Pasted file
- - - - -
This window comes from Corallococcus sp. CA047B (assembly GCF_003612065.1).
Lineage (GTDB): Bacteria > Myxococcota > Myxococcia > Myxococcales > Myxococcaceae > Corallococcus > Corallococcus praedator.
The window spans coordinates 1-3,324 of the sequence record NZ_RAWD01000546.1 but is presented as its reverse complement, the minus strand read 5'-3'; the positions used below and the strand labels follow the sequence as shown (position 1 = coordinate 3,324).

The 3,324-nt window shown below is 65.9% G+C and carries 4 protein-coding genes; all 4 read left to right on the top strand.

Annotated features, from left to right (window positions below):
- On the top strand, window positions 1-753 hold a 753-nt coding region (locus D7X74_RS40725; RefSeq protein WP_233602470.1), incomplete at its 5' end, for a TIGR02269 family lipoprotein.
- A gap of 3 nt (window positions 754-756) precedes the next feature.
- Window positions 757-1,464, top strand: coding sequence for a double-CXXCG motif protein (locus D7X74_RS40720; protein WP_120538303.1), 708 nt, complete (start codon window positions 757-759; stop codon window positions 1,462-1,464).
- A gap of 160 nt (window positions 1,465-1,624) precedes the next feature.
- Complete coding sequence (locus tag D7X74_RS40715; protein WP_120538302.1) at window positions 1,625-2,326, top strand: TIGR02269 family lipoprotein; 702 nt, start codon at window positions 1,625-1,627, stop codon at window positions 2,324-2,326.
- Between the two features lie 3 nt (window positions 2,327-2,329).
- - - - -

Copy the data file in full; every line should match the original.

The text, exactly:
This window comes from Corallococcus sp. CA047B (assembly GCF_003612065.1).
Lineage (GTDB): Bacteria > Myxococcota > Myxococcia > Myxococcales > Myxococcaceae > Corallococcus > Corallococcus praedator.
The window spans coordinates 1-3,324 of the sequence record NZ_RAWD01000546.1 but is presented as its reverse complement, the minus strand read 5'-3'; the positions used below and the strand labels follow the sequence as shown (position 1 = coordinate 3,324).

The 3,324-nt window shown below is 65.9% G+C and carries 4 protein-coding genes; all 4 read left to right on the top strand.

Annotated features, from left to right (window positions below):
- On the top strand, window positions 1-753 hold a 753-nt coding region (locus D7X74_RS40725; RefSeq protein WP_233602470.1), incomplete at its 5' end, for a TIGR02269 family lipoprotein.
- A gap of 3 nt (window positions 754-756) precedes the next feature.
- Window positions 757-1,464, top strand: coding sequence for a double-CXXCG motif protein (locus D7X74_RS40720; protein WP_120538303.1), 708 nt, complete (start codon window positions 757-759; stop codon window positions 1,462-1,464).
- A gap of 160 nt (window positions 1,465-1,624) precedes the next feature.
- Complete coding sequence (locus tag D7X74_RS40715; protein WP_120538302.1) at window positions 1,625-2,326, top strand: TIGR02269 family lipoprotein; 702 nt, start codon at window positions 1,625-1,627, stop codon at window positions 2,324-2,326.
- Between the two features lie 3 nt (window positions 2,327-2,329).